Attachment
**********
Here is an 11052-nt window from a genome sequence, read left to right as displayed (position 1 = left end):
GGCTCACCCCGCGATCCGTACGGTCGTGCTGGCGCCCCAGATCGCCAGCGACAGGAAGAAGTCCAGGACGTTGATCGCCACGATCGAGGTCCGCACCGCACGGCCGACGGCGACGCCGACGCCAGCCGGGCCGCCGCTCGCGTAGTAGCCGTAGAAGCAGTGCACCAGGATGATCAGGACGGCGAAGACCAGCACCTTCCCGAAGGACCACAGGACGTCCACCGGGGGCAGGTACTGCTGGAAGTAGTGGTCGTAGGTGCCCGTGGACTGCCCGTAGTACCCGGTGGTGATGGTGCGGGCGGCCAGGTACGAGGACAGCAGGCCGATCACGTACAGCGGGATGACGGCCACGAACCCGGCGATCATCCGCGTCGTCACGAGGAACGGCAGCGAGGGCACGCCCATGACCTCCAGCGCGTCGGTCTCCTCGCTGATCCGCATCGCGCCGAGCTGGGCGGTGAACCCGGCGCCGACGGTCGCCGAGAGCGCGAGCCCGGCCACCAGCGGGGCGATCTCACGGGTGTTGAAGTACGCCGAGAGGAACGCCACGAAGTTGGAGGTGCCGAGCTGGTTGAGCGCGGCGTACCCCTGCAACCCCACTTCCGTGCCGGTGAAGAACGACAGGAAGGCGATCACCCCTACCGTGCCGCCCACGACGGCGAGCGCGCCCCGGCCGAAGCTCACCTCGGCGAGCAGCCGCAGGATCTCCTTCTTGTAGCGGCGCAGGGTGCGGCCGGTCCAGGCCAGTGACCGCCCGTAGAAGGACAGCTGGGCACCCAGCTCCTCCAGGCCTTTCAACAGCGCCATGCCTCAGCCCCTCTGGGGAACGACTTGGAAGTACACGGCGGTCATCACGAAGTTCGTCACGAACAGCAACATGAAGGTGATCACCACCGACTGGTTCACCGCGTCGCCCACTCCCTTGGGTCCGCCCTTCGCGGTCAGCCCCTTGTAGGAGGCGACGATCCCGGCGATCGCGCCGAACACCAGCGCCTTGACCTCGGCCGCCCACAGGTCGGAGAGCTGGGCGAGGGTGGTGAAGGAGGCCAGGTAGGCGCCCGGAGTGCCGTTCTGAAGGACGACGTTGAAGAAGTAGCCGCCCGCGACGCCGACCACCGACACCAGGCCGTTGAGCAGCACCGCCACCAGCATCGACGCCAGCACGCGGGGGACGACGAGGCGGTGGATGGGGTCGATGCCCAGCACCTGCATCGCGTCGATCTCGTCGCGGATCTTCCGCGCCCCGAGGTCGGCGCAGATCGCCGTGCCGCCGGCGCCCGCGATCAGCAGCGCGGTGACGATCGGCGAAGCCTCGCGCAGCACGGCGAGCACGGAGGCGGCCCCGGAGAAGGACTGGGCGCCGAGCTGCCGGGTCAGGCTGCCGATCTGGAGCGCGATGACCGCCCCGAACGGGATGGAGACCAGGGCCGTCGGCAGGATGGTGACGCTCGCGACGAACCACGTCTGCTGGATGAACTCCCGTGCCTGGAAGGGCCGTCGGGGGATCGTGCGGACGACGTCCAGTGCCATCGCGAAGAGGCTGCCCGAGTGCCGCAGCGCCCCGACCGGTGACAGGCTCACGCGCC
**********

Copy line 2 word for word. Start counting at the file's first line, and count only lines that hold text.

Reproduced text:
GGCTCACCCCGCGATCCGTACGGTCGTGCTGGCGCCCCAGATCGCCAGCGACAGGAAGAAGTCCAGGACGTTGATCGCCACGATCGAGGTCCGCACCGCACGGCCGACGGCGACGCCGACGCCAGCCGGGCCGCCGCTCGCGTAGTAGCCGTAGAAGCAGTGCACCAGGATGATCAGGACGGCGAAGACCAGCACCTTCCCGAAGGACCACAGGACGTCCACCGGGGGCAGGTACTGCTGGAAGTAGTGGTCGTAGGTGCCCGTGGACTGCCCGTAGTACCCGGTGGTGATGGTGCGGGCGGCCAGGTACGAGGACAGCAGGCCGATCACGTACAGCGGGATGACGGCCACGAACCCGGCGATCATCCGCGTCGTCACGAGGAACGGCAGCGAGGGCACGCCCATGACCTCCAGCGCGTCGGTCTCCTCGCTGATCCGCATCGCGCCGAGCTGGGCGGTGAACCCGGCGCCGACGGTCGCCGAGAGCGCGAGCCCGGCCACCAGCGGGGCGATCTCACGGGTGTTGAAGTACGCCGAGAGGAACGCCACGAAGTTGGAGGTGCCGAGCTGGTTGAGCGCGGCGTACCCCTGCAACCCCACTTCCGTGCCGGTGAAGAACGACAGGAAGGCGATCACCCCTACCGTGCCGCCCACGACGGCGAGCGCGCCCCGGCCGAAGCTCACCTCGGCGAGCAGCCGCAGGATCTCCTTCTTGTAGCGGCGCAGGGTGCGGCCGGTCCAGGCCAGTGACCGCCCGTAGAAGGACAGCTGGGCACCCAGCTCCTCCAGGCCTTTCAACAGCGCCATGCCTCAGCCCCTCTGGGGAACGACTTGGAAGTACACGGCGGTCATCACGAAGTTCGTCACGAACAGCAACATGAAGGTGATCACCACCGACTGGTTCACCGCGTCGCCCACTCCCTTGGGTCCGCCCTTCGCGGTCAGCCCCTTGTAGGAGGCGACGATCCCGGCGATCGCGCCGAACACCAGCGCCTTGACCTCGGCCGCCCACAGGTCGGAGAGCTGGGCGAGGGTGGTGAAGGAGGCCAGGTAGGCGCCCGGAGTGCCGTTCTGAAGGACGACGTTGAAGAAGTAGCCGCCCGCGACGCCGACCACCGACACCAGGCCGTTGAGCAGCACCGCCACCAGCATCGACGCCAGCACGCGGGGGACGACGAGGCGGTGGATGGGGTCGATGCCCAGCACCTGCATCGCGTCGATCTCGTCGCGGATCTTCCGCGCCCCGAGGTCGGCGCAGATCGCCGTGCCGCCGGCGCCCGCGATCAGCAGCGCGGTGACGATCGGCGAAGCCTCGCGCAGCACGGCGAGCACGGAGGCGGCCCCGGAGAAGGACTGGGCGCCGAGCTGCCGGGTCAGGCTGCCGATCTGGAGCGCGATGACCGCCCCGAACGGGATGGAGACCAGGGCCGTCGGCAGGATGGTGACGCTCGCGACGAACCACGTCTGCTGGATGAACTCCCGTGCCTGGAAGGGCCGTCGGGGGATCGTGCGGACGACGTCCAGTGCCATCGCGAAGAGGCTGCCCGAGTGCCGCAGCGCCCCGACCGGTGACAGGCTCACGCGCC